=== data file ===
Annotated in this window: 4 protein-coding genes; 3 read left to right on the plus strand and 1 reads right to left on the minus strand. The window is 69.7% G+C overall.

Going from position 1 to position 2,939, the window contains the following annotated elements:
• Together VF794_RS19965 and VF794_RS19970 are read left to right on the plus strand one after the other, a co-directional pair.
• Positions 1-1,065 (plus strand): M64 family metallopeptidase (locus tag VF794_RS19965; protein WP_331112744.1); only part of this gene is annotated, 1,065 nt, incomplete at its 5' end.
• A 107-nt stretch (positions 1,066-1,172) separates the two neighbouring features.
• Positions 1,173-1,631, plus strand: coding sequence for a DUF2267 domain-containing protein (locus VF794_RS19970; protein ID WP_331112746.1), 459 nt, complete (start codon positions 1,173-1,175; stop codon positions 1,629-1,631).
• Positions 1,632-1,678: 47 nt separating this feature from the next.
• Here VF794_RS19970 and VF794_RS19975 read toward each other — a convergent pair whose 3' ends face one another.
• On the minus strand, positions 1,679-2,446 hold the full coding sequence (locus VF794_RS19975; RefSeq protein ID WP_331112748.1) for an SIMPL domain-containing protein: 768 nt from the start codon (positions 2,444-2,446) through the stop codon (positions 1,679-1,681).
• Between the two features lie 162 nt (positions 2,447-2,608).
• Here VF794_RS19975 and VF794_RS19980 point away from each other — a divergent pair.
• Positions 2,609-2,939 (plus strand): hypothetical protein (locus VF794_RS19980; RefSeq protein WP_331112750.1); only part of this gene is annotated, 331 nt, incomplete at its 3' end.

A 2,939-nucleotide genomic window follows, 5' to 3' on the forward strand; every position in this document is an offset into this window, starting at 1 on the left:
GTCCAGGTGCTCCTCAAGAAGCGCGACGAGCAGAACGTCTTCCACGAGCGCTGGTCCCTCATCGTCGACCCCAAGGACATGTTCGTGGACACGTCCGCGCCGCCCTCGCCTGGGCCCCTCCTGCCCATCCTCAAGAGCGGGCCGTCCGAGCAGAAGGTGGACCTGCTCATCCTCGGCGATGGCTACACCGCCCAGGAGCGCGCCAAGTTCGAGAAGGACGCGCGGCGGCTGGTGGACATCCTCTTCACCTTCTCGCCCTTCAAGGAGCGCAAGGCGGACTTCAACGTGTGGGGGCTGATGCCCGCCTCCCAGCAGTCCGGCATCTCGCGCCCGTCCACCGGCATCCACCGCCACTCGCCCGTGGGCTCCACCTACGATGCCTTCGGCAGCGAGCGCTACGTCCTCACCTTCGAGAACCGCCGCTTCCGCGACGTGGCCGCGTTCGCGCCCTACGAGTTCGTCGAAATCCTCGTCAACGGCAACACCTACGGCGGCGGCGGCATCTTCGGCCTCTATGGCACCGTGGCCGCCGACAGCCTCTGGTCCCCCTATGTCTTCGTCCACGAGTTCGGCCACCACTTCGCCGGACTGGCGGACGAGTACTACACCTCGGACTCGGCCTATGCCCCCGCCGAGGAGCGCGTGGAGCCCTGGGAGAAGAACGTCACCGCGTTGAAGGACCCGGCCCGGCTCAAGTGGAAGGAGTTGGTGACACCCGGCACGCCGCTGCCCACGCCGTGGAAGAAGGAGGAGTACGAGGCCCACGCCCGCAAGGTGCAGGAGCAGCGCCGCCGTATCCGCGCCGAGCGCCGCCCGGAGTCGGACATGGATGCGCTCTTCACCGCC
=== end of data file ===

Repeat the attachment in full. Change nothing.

Annotated in this window: 4 protein-coding genes; 3 read left to right on the plus strand and 1 reads right to left on the minus strand. The window is 69.7% G+C overall.

Going from position 1 to position 2,939, the window contains the following annotated elements:
• Together VF794_RS19965 and VF794_RS19970 are read left to right on the plus strand one after the other, a co-directional pair.
• Positions 1-1,065 (plus strand): M64 family metallopeptidase (locus tag VF794_RS19965; protein WP_331112744.1); only part of this gene is annotated, 1,065 nt, incomplete at its 5' end.
• A 107-nt stretch (positions 1,066-1,172) separates the two neighbouring features.
• Positions 1,173-1,631, plus strand: coding sequence for a DUF2267 domain-containing protein (locus VF794_RS19970; protein ID WP_331112746.1), 459 nt, complete (start codon positions 1,173-1,175; stop codon positions 1,629-1,631).
• Positions 1,632-1,678: 47 nt separating this feature from the next.
• Here VF794_RS19970 and VF794_RS19975 read toward each other — a convergent pair whose 3' ends face one another.
• On the minus strand, positions 1,679-2,446 hold the full coding sequence (locus VF794_RS19975; RefSeq protein ID WP_331112748.1) for an SIMPL domain-containing protein: 768 nt from the start codon (positions 2,444-2,446) through the stop codon (positions 1,679-1,681).
• Between the two features lie 162 nt (positions 2,447-2,608).
• Here VF794_RS19975 and VF794_RS19980 point away from each other — a divergent pair.
• Positions 2,609-2,939 (plus strand): hypothetical protein (locus VF794_RS19980; RefSeq protein WP_331112750.1); only part of this gene is annotated, 331 nt, incomplete at its 3' end.

A 2,939-nucleotide genomic window follows, 5' to 3' on the forward strand; every position in this document is an offset into this window, starting at 1 on the left:
GTCCAGGTGCTCCTCAAGAAGCGCGACGAGCAGAACGTCTTCCACGAGCGCTGGTCCCTCATCGTCGACCCCAAGGACATGTTCGTGGACACGTCCGCGCCGCCCTCGCCTGGGCCCCTCCTGCCCATCCTCAAGAGCGGGCCGTCCGAGCAGAAGGTGGACCTGCTCATCCTCGGCGATGGCTACACCGCCCAGGAGCGCGCCAAGTTCGAGAAGGACGCGCGGCGGCTGGTGGACATCCTCTTCACCTTCTCGCCCTTCAAGGAGCGCAAGGCGGACTTCAACGTGTGGGGGCTGATGCCCGCCTCCCAGCAGTCCGGCATCTCGCGCCCGTCCACCGGCATCCACCGCCACTCGCCCGTGGGCTCCACCTACGATGCCTTCGGCAGCGAGCGCTACGTCCTCACCTTCGAGAACCGCCGCTTCCGCGACGTGGCCGCGTTCGCGCCCTACGAGTTCGTCGAAATCCTCGTCAACGGCAACACCTACGGCGGCGGCGGCATCTTCGGCCTCTATGGCACCGTGGCCGCCGACAGCCTCTGGTCCCCCTATGTCTTCGTCCACGAGTTCGGCCACCACTTCGCCGGACTGGCGGACGAGTACTACACCTCGGACTCGGCCTATGCCCCCGCCGAGGAGCGCGTGGAGCCCTGGGAGAAGAACGTCACCGCGTTGAAGGACCCGGCCCGGCTCAAGTGGAAGGAGTTGGTGACACCCGGCACGCCGCTGCCCACGCCGTGGAAGAAGGAGGAGTACGAGGCCCACGCCCGCAAGGTGCAGGAGCAGCGCCGCCGTATCCGCGCCGAGCGCCGCCCGGAGTCGGACATGGATGCGCTCTTCACCGCC